Moreover, there is a constant theme whereby the police have been represented as heroic, in contrast to the miner’s actions which were dramatized with these representations being used as a silencing tool to the readers, focusing on the moral shock expressed by the media and not giving the miner a voice, instead being labelled as ‘violent’ communicating unreasonable behaviour (Chiumbu, 2016). Headlines such as ‘Doomed horses beat pit bullies Mounties save day as 4,000 pickets trap police’ were used which contrast the actions of police to the miners, creating a ‘them’ and ‘us’, portraying their actions as violent and using negative terminology such as ‘bullies’ communicating that the miners’ were terrorizing the innocent.

 

All four newspapers reported highly on the return to work, however there was an opposing view on the actual figures returning to work, newspapers such as The Times reported a ‘lone miner’, similar to The Guardian, while, The Daily Express and The Times were reporting ‘record numbers’ and ‘The miner who dared to work’. Philo (1990) states how newspapers used effective criminalisation of the striking miner, with an aim to minimalize solidarity with strikers, with the press’ underlining theme being the national reporting of the number of strikers going back to work including facts and figures by the NCB rather than those who stayed on strike. The ideological ‘effect’ of this discursive strategy was again to isolate those miners who had withdrawn their labour which ‘demonised’the strength and courage they were showing. This study has highlighted the ways in which the British Press were often biased in their reporting of the strike, choosing to report in a way that diverted support away from the miners’ and showed little mention to the reasons why or sympathy towards those on strike. Headlines included ‘token support for the miners’ strike’ and ‘special report on the cost of the coal miners’ strike’ which can be seen to mock or minimalize the support they had and divert the attention away from why to the cost. Newspapers frequently reported in a way that both isolated the miners and created representations of their activities, the individuals and their leader Arthur Scargill which were negative. This kind of reporting, which was predominantly biased and one-sided, backgrounding certain aspects such as the reasons behind the strike and the opposing violence by the police, highlighting the ‘heroic’ actions of those in charge and those working for the government (police) was a frequent strategy shown within this analysis.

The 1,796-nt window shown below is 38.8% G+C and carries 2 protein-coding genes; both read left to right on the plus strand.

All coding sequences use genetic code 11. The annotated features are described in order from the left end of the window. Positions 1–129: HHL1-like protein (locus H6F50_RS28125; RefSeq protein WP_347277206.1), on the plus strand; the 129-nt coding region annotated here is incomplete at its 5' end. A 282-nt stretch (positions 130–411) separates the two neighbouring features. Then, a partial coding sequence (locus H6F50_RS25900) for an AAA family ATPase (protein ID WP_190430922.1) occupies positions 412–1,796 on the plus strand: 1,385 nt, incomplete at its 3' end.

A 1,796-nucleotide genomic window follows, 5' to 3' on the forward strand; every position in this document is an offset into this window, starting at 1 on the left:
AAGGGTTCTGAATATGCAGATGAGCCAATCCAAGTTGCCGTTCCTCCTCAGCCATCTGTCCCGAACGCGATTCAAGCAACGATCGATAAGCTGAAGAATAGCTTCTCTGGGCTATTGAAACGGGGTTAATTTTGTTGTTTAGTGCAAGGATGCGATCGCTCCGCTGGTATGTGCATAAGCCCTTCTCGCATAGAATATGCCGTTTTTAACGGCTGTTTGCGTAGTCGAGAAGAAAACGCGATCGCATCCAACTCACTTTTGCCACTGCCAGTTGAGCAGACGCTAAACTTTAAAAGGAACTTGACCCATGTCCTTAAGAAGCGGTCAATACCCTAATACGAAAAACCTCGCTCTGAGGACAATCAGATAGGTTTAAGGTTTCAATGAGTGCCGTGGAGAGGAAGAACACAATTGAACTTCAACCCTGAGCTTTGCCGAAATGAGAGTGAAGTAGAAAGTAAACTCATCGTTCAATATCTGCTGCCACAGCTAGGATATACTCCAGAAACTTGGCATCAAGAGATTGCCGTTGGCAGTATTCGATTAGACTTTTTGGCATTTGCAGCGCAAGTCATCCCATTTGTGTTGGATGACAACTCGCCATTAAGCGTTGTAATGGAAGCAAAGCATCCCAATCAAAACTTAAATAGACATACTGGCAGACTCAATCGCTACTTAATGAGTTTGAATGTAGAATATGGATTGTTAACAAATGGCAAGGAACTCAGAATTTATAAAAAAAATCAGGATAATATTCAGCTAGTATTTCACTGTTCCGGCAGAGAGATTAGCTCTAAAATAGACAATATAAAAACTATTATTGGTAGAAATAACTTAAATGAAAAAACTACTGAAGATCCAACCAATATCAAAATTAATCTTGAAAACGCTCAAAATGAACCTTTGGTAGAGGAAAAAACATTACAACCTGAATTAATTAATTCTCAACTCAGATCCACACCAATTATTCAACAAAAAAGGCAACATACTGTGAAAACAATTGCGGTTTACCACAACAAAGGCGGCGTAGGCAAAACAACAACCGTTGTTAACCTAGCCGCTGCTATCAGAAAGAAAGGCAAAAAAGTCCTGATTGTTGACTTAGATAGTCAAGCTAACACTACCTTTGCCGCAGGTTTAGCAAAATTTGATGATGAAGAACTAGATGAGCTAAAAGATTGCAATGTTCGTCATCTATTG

The miners’ strike of 1984-5 still holds strongly in many ex-miners’ hearts and this study has hoped to illustrate the struggle the miners went through, not only from the government but the marginalisation and creation of ‘otherness’ by the press at the time. The miners were standing up for their right to work and wanted to stop to the Conservative government, led by Margaret Thatcher, closing down collieries which were the main source of income in many towns. Although the outcome was against the miners and their leader Arthur Scargill, the way in which the men stood up for what they believed in, and the families and other individuals that were either directly involved in the year-long strike or supported the cause by providing help to those on strike, will be remembered in history and this study helps to create an insight into the biased reporting through the British press at the time, which little research has yet to explore.